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Advocate Makhubela removed from Marshalltown fire inquiry

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Johnathan Paoli

Advocate Thulani Makhubela has been recused from the commission of inquiry into the Marshalltown fire that killed over 70 people.

Delivering the ruling on Wednesday in Joburg, the chair of the inquiry Justice Sisi Khampepe said that Makhubela’s support for xenophobic attacks on illegal buildings illustrated his inability to act without bias and impartiality.

Makhubela was one of the presiding commissioners in the inquiry that seeks to find answers to the cause of the deadly fire that has also left hundreds displaced.

“Having regard to the foregoing, I am satisfied that a case has been made out for the recusal of Commissioner Makhubela. In the premises, I rule that Commissioner Makhubela is recused as a Commissioner of the Commission,” Khampepe said.

Khampepe said that the judgment highlighted the fact that motives for bringing a recusal application were taken seriously, while the presiding officer to whom it was brought should not consider it as a personal affront.

“An appearance of bias impairs confidence in fair and just administrative proceedings. It is important to note that the facts relied upon in this application are undisputed and therefore accepted as correct. Commissioner Makhubela’s support for and association with Dudula creates a reasonable apprehension that he might be biased,” Khampepe said.

His removal follows an application submitted by the Socio-Economic Rights Institute (SERI), in which the NGO accused Makhubela of xenophobia in response to a series of tweets on platform X as well as the advocate expressing his support for the Dudula movement.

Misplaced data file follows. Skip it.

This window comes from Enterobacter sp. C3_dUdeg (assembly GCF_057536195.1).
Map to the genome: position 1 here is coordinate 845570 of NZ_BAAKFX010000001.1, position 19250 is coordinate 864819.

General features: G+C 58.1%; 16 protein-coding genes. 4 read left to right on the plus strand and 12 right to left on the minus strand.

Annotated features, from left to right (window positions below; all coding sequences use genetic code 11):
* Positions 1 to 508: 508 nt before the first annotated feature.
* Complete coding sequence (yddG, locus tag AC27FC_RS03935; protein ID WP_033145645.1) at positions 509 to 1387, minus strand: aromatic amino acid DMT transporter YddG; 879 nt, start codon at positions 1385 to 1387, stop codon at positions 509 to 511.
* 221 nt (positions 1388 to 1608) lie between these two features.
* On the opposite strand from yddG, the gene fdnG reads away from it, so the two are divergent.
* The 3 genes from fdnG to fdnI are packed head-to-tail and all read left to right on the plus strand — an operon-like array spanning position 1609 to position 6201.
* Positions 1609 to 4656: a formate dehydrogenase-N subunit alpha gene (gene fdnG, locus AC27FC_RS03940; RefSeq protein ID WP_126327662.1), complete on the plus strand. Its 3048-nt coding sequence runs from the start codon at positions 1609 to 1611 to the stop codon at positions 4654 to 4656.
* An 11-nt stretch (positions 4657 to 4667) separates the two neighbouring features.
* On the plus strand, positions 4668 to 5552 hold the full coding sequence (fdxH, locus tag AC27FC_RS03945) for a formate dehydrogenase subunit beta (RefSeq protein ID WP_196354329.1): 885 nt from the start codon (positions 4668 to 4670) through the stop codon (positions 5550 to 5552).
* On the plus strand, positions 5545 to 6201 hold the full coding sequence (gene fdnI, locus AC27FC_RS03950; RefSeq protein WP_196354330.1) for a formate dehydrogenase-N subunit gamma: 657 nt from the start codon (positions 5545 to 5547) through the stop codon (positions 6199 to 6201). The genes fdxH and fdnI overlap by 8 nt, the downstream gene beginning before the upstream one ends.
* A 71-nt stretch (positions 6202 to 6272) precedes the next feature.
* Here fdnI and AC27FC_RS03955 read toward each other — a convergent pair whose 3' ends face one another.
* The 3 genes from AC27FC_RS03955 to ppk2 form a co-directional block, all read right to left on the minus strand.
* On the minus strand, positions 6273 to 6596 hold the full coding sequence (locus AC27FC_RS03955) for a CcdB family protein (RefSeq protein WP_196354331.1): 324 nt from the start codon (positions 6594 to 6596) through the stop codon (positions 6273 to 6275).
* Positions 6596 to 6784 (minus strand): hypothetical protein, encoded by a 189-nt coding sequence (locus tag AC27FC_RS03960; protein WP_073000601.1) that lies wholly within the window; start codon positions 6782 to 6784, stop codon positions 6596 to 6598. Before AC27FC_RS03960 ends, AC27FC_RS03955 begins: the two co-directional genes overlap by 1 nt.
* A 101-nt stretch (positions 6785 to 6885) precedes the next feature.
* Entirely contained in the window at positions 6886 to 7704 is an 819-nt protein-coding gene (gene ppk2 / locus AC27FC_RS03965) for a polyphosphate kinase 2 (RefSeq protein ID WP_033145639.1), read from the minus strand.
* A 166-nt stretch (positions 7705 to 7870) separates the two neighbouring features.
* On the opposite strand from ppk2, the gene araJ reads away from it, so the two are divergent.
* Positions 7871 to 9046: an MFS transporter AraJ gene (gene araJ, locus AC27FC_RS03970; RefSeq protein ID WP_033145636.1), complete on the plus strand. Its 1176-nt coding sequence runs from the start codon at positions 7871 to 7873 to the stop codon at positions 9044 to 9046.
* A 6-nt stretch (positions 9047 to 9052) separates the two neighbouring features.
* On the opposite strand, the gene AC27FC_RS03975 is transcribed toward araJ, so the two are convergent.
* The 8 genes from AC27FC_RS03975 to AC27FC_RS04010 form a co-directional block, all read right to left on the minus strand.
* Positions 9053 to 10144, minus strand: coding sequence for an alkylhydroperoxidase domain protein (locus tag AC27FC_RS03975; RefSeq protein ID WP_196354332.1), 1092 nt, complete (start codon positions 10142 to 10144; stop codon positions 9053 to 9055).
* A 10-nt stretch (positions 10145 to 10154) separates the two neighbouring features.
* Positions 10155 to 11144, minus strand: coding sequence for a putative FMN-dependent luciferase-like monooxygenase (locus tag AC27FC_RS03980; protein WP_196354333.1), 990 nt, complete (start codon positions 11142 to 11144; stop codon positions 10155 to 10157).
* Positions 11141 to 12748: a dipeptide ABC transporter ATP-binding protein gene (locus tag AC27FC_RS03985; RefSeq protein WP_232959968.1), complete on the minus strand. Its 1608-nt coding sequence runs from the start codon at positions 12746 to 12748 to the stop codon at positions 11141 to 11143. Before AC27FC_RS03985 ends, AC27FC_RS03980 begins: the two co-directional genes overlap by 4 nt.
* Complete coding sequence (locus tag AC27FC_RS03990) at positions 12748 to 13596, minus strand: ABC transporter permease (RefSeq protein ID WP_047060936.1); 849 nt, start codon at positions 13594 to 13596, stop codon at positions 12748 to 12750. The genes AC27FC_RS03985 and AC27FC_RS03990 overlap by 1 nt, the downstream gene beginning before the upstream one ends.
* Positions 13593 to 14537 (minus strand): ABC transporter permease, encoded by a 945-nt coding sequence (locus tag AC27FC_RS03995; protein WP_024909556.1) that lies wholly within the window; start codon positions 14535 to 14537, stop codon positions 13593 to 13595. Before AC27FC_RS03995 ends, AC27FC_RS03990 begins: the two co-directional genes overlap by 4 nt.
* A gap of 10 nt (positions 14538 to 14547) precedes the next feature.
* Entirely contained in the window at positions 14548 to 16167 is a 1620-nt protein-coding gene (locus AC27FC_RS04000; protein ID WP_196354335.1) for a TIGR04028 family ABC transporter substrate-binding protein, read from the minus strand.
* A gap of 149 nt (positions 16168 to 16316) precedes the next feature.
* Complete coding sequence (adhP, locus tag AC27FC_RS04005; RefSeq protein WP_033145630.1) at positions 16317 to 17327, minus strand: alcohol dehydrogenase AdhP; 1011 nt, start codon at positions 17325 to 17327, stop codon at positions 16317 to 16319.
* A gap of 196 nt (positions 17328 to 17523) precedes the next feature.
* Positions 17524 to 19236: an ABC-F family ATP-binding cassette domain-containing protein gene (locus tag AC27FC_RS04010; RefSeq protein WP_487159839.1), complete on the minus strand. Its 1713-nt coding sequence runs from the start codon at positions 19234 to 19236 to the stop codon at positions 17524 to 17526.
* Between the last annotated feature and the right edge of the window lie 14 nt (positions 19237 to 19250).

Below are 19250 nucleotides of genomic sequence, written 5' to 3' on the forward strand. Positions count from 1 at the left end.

SERI-SA executive director Nomzamo Zondo said: “We welcome the ruling of the commission as we believe commissioner Makhubela’s recusal will ensure the commission operates fairly, impartially, and in accordance with its terms of reference and the rule of law.”

Earlier this month, Makhubela did not deny the accusations, but said that he questioned the irregularity of informing the chairperson in private.

Candice Pillay, an attorney from the law firm representing the survivors, said she was relieved now that the ruling has been handed down in favour of the residents.

“I think on behalf of the residents, they had several concerns knowing that Commissioner Makhubela will not be considering the evidence that is going to be presented in the commission,” Pillay said.

Mametlwe Sebei of the General Industries’ Workers Union of South Africa welcomed the ruling and said that with his continued participation, the credibility of any judgement from the commission was under threat.

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